ISSN: 1314-5460

“Notes from the Underground” by F.M. Dostoevsky

“The whole work of man really seems to consist in nothing but proving to himself every minute that he is a man and not a piano-key!” Thus Dostoevsky’s unnamed character describes the essence of human life in “Notes from the Underground”. Written in the context of 19th century Russian urban society, invaded by Western European philosophical ideas, the short novel presents the notes of a bitter and depressed former civil servant, who is disillusioned about  the modern concepts of society and man but is also aware of his own moral failure in life. The Underground Man, as literary critics call him, in many ways reflecting Dostoevsky’s personal sufferings and expressing his ideas, attacks the emerging doctrines of rational egoism, scientific determinism and utopian socialism. Later on, he goes even deeper and explores his own life, painting a picture of a “modern man” on the margins of society who has led his theories to their logical conclusions and consequently is unable to live. The novel was highly significant for the time and place in which it was written but, as it presents, in many ways, the image of a modern man in general, I think it is still significant today and will continue to be such in the future.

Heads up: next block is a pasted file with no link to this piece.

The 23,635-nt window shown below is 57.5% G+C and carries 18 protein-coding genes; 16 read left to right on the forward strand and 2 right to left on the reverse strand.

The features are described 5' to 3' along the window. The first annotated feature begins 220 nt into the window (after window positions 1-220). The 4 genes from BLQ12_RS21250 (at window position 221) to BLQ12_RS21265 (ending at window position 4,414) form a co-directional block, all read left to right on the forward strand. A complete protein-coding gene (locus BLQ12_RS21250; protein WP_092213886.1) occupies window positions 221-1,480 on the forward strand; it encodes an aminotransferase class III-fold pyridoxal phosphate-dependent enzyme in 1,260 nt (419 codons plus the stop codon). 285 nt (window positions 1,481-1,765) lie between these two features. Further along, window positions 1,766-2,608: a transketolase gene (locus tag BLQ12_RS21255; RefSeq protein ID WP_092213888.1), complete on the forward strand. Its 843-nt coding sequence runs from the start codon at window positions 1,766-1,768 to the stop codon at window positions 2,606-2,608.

The first part of “Notes from the Underground” lays out the narrator’s critique of modern social and philosophical liberal ideas and presents his own dark, depressing and, sometimes, contradictory views. At the time when Dostoevsky wrote the novel, numerous members of the Russian intelligentsia had accepted from the West the theories of materialism and rational egoism, according to which the purpose of every action must be in maximizing one’s own self-interest. Another theory, still commonly held among scientists, is that of determinism – the view that every single action, even “freely chosen” human actions are actually predetermined by the laws of nature. The theory that presents a sort of socially relevant conclusion to both of these is utopianism – in this case, it is the idea that, as human knowledge develops more and more, scientists will eventually identify every single cause of every human decision, reasoning or emotion and will finally be able to organize human life as to avoid any harmful conflicts. Man will finally understand his own “real normal interests” and will live in complete happiness and satisfaction.